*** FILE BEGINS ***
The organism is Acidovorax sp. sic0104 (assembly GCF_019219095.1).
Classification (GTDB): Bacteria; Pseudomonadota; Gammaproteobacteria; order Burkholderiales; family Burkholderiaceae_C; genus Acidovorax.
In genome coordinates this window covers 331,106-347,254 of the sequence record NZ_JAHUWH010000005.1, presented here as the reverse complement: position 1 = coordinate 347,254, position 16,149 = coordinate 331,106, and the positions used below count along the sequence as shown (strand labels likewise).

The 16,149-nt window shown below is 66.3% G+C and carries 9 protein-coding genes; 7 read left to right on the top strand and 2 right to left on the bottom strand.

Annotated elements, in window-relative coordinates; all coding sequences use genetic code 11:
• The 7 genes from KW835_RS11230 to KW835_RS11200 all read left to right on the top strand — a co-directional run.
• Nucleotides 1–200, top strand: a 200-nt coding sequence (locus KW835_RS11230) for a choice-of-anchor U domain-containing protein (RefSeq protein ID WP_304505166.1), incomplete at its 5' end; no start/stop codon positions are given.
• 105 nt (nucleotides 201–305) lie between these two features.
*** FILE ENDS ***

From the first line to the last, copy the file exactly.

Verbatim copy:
The organism is Acidovorax sp. sic0104 (assembly GCF_019219095.1).
Classification (GTDB): Bacteria; Pseudomonadota; Gammaproteobacteria; order Burkholderiales; family Burkholderiaceae_C; genus Acidovorax.
In genome coordinates this window covers 331,106-347,254 of the sequence record NZ_JAHUWH010000005.1, presented here as the reverse complement: position 1 = coordinate 347,254, position 16,149 = coordinate 331,106, and the positions used below count along the sequence as shown (strand labels likewise).

The 16,149-nt window shown below is 66.3% G+C and carries 9 protein-coding genes; 7 read left to right on the top strand and 2 right to left on the bottom strand.

Annotated elements, in window-relative coordinates; all coding sequences use genetic code 11:
• The 7 genes from KW835_RS11230 to KW835_RS11200 all read left to right on the top strand — a co-directional run.
• Nucleotides 1–200, top strand: a 200-nt coding sequence (locus KW835_RS11230) for a choice-of-anchor U domain-containing protein (RefSeq protein ID WP_304505166.1), incomplete at its 5' end; no start/stop codon positions are given.
• 105 nt (nucleotides 201–305) lie between these two features.